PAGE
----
By Rabbi Yisroel Shusterman
This week’s Parsha Perspective is dedicated by Mr. Binyomin Philipson in memory of his late mother Mrs. Ellen (Elka bas Zisel) Philipson OBM
Miracles, miracles, and more miracles. That is the story in the Torah portion of this week of Va’aira (Shmos 6:2 - 9:35). Sticks transforming into serpents; water turning into blood; hail pellets with a core of fire; dreadful plagues of frogs, lice, wild beasts, pestilence and boils.
“Fairy tales,” declares the skeptic. “Isn’t it so convenient that all these miracles happened more than three thousand years ago? I’ll believe it when I see it with my own eyes! Why didn’t G‑d send ten plagues upon the Nazis? What’s with all the terrorists who blow up men, women and children? Did G‑d perhaps forget how to make miracles?!”
The believing Jew, too, asks the same questions - albeit in a more respectful tone. Yes, he understands that G‑d controls nature as well as the supernatural; but why did G‑d choose to flip the switch, deciding to abandon the course of miracles and to run the world entirely through the laws of nature?
The book of Shmos (Exodus) introduces us to the era of open nature-defying miracles, an era which lasted roughly a millennium. The Scriptures are filled with stories of prophets and miracles; in fact, it seems that the laws of nature were temporarily defunct. This era ended with the destruction of the first Holy Temple. Afterward, there were a few brief glimpses of the supernatural - such as the miracle of Chanukah - but after a few centuries these too vanished. For the past two thousand years we live in a double exile: physically, we were banished from our homeland; spiritually, we cannot perceive the G‑dly hand which creates and directs all of creation.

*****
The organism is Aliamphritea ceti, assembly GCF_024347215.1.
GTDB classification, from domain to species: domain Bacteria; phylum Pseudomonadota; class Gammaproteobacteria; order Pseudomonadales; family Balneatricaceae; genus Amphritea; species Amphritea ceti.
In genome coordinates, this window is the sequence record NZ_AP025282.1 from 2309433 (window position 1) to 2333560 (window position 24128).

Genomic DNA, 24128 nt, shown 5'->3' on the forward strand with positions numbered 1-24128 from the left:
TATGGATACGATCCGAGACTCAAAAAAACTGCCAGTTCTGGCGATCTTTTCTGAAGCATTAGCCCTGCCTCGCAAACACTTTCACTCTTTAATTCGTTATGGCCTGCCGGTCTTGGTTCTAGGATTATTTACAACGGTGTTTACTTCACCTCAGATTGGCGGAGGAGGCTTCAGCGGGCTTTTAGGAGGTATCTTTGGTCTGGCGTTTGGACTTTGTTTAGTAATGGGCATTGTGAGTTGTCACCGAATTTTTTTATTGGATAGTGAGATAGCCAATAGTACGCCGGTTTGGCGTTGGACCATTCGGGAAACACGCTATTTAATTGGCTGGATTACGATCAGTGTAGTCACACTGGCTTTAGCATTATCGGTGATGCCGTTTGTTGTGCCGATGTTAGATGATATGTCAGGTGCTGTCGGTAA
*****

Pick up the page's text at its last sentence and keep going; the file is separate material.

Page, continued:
The reason for the emergence and subsequent disappearance of miracles is linked to the purpose of our very existence. Life in the Garden of Eden was idyllic, because evil was not yet part of the human character. The fruit of the Tree of Knowledge imbued Adam and Eve with an intimate knowledge of physical and material desire. The moment they were expelled from the Garden is the moment when the story of the perpetual human struggle began: the struggle of choosing between the G‑dly (good) or the opposite (egotism, hedonism, etc.).
And actually, this is what G‑d really wanted from the moment He considered the idea of creation: a free-choosing human being who would struggle with the evil and self-centeredness which are natural parts of his personality, and would triumph.
Miracles are comparable to training wheels. In the early years of our nationhood, G‑d assisted us in our struggle by frequently and very openly interfering in the happenings of this world. A miracle opens the eyes to a higher truth, and motivates a person to want to connect to this higher reality through Torah and mitzvot. Ultimately, however, we need to mature. We need to be able to ride the bike with our own two wheels; we need to face life’s struggle with our own strengths. The messianic era is the consummation of our relationship with G‑d, and to earn this privilege we have to prove that the relationship is real to us, so real that we maintain this relationship even in the absence of any revealed reciprocation from G‑d.
We are greatest miracle of all: our ability to steadfastly remain loyal to G‑d throughout two thousand years of temptation, despite the spiritual blackness which surrounds us.
(Excerpts from Chabad.org - by Rabbi Naftali Silberberg)
May you have a meaningful and uplifting Shabbos!